Co-op Group chief executive Steve Murrells calls for a ‘co-operative Brexit’

'British farming should be known for quality and welfare. We should not make leaving the EU the starting gun for a race to the bottom'

Co-op Group chief executive Steve Murrells warned against a ‘cliff-edge’ departure from the EU during his keynote business lecture to the Oxford Farming Conference last week.

Mr Murrells, who was discussing the theme of ‘embracing change’, said Brexit negotiations should aim for a co-operative process that “allows us to continue to build higher standards in the food industry and remain an influential player on the world stage”.

He told the event, on 5 January, that the UK would need to keep a close working relationship with other nations to ensure progress on issues such as climate change, farming standards and business resilience in volatile markets.

And he called for continued rights for EU nationals working in the UK, saying their work was essential to the agricultural sector, and to the Group itself.

He told the conference: “In my view, for Brexit to be good for Co-op members, good for farmers and good for Britain, it needs to be a ‘co-operative Brexit’ in the broadest sense of the word. It needs to be an exit that avoids a cliff-edge departure.”

Turning to specific issues, he said: “Climate change is one of those big issues that’s already changing the way we live and work and do business. I welcome Michael Gove’s commitment to caring for the environment, which he made at the conference yesterday. It’s good news that future farm subsidy payments will be used to encourage farmers to protect our planet.”

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He added: “The Co-op has a long history of campaigning on environmental issues. What we’ve learnt is that there’s only so much we can do by ourselves without also working with local authorities, national government and our competitors. And as a nation you can’t tackle climate change alone.

“The air and the sea don’t recognise lines on a map. So our future relationship with Europe has to recognise that a co-ordinated, co-operative approach to climate change is needed if we’re to create level playing fields for businesses all across the globe.”

Mr Murrells also warned against closing the door on European labour markets.

“At the Co-op we currently employ thousands of colleagues from the continent,” he said. “They work in our stores, in our logistics depots and in our funeral homes. They are part of our working family. We want them to be here, and we need them to be here.”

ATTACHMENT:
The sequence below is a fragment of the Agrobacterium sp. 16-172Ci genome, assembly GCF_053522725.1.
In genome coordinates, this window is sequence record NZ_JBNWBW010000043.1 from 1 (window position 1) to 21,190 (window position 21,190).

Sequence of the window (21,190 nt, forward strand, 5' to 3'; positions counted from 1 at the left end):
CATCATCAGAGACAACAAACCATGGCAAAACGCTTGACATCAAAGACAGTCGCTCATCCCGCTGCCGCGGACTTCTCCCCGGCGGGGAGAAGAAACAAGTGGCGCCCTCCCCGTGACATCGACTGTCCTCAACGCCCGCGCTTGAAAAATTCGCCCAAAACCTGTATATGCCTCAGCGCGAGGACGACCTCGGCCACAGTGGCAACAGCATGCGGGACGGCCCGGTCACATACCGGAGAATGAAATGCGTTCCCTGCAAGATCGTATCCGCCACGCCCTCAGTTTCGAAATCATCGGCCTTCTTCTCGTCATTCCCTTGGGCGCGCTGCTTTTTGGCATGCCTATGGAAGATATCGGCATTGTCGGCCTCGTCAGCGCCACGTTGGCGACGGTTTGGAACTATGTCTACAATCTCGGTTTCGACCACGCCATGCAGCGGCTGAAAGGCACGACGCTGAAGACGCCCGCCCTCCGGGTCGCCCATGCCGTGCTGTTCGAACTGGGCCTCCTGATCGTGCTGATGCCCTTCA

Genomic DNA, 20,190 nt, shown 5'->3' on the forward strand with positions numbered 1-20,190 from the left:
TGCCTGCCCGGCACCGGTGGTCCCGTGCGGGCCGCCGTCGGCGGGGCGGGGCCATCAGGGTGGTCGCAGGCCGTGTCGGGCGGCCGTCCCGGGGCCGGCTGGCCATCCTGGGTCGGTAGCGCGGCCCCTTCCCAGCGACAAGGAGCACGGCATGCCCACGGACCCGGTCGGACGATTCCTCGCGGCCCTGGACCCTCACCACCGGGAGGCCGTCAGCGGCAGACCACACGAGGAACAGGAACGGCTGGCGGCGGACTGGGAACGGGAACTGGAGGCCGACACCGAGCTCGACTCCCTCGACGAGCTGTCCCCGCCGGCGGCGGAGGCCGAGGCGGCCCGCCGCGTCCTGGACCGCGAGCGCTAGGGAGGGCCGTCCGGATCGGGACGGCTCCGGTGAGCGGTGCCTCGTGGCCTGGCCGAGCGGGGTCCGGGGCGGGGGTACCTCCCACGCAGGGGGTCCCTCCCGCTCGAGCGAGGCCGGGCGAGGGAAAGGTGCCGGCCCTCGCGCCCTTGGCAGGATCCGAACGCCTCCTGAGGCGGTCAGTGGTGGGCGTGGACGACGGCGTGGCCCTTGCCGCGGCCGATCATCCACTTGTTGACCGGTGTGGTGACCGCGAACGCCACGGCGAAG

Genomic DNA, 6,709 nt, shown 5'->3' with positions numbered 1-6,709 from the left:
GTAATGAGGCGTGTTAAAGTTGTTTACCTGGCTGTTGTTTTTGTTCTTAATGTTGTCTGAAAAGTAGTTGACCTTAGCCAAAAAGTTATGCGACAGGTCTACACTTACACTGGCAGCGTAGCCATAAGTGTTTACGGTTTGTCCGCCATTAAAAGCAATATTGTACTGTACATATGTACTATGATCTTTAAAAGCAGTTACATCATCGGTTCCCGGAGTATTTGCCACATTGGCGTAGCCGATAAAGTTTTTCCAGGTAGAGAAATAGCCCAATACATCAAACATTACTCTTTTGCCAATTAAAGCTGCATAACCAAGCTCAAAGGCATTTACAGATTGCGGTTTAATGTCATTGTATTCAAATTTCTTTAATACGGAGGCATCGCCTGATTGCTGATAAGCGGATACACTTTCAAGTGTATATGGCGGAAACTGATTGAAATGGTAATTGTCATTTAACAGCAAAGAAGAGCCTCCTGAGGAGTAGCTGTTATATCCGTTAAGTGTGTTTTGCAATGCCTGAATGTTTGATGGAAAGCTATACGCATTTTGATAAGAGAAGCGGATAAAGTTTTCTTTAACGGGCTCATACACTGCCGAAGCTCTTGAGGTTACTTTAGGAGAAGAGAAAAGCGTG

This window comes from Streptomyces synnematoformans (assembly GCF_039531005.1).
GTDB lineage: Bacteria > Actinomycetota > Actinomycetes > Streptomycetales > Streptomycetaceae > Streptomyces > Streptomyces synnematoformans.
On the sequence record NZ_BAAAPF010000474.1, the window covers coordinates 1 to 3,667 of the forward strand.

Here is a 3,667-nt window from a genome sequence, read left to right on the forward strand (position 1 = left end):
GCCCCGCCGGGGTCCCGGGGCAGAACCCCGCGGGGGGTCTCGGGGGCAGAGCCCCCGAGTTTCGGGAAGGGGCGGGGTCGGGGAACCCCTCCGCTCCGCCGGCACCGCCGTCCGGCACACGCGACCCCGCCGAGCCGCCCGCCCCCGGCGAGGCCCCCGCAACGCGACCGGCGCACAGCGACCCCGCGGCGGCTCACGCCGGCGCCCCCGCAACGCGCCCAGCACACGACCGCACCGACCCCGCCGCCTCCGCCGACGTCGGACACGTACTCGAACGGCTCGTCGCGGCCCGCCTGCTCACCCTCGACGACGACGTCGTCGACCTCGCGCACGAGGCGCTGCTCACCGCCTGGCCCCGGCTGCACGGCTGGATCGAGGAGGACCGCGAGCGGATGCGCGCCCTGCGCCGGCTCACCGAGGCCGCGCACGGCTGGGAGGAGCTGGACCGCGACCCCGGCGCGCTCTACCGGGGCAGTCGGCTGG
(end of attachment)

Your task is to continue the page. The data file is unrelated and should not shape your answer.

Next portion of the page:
He said the issue of EU nationals in the workforce was also “absolutely critical” for many agricultural businesses.

“Thankfully, as stage one of the negotiations came to some kind of resolution at the end of last year, it looks like this concern has been addressed,” he added. “But, as the politicians keep reminding us, ‘nothing is agreed until everything is agreed’. That means we don’t yet have a resolution that gives individuals, their families, and the businesses they work for, the security we all need. 

“The bottom line is we don’t have the right labour in the right places that we need it in UK today. And we are an ageing population. We’ll continue to need both skilled and unskilled labour to come to this country to work in many sectors. Let’s not make that harder to achieve through an ‘un-co-operative Brexit’.”

He told the event that Brexit would create opportunities as well as risks, and said standards would need to be maintained to take advantage of these.

“The exact nature of our departure will determine how the scales tip at the end of the day,” he argued. “My belief is that British farming should be known for quality and welfare. We should not make leaving the EU the starting gun for a race to the bottom.

“We already have world leading standards of animal husbandry, traceability, and care for the environment. Let’s build on that reputation rather than lose it.”

And he said: “We live in a world where every major economic and social issue we face has a global dimension … one thing’s for certain – you can’t embrace change like this by becoming ‘little Britain’.

Related: Irish co-op body on its concerns over Brexit

“We will need to become global ‘co-operators’ in the broadest sense if we are to tackle the biggest threats and make the most of the greatest opportunities that are out there. All of this points to the need for a co-operative Brexit and I’m hopeful that’s where we will end up by the beginning of next year.”

However, UK agriculture still faces issues that pre-date Brexit, which will remain after the UK leaves the EU, he warned.

Wherever we end up by March 2019 – harmonised, aligned, converged, or tipped into WTO – farmers will still need to embrace change.

Mr Murrells told the conference that the co-op model was one way to strengthen the sector, adding: “I’d like to see practical steps included in the government’s new food and farming policy to encourage more co-ops in farming because we know it creates greater resilience, fairness and sustainability especially in times of market volatility.”

And he advised agricultural businesses to :

  • keep close to your customers; assume that tastes and behaviour will keep changing
  • never lose sight of commercial realities
  • stay ambitious and innovative
  • and look to add value to your products that others can’t match and can’t copy
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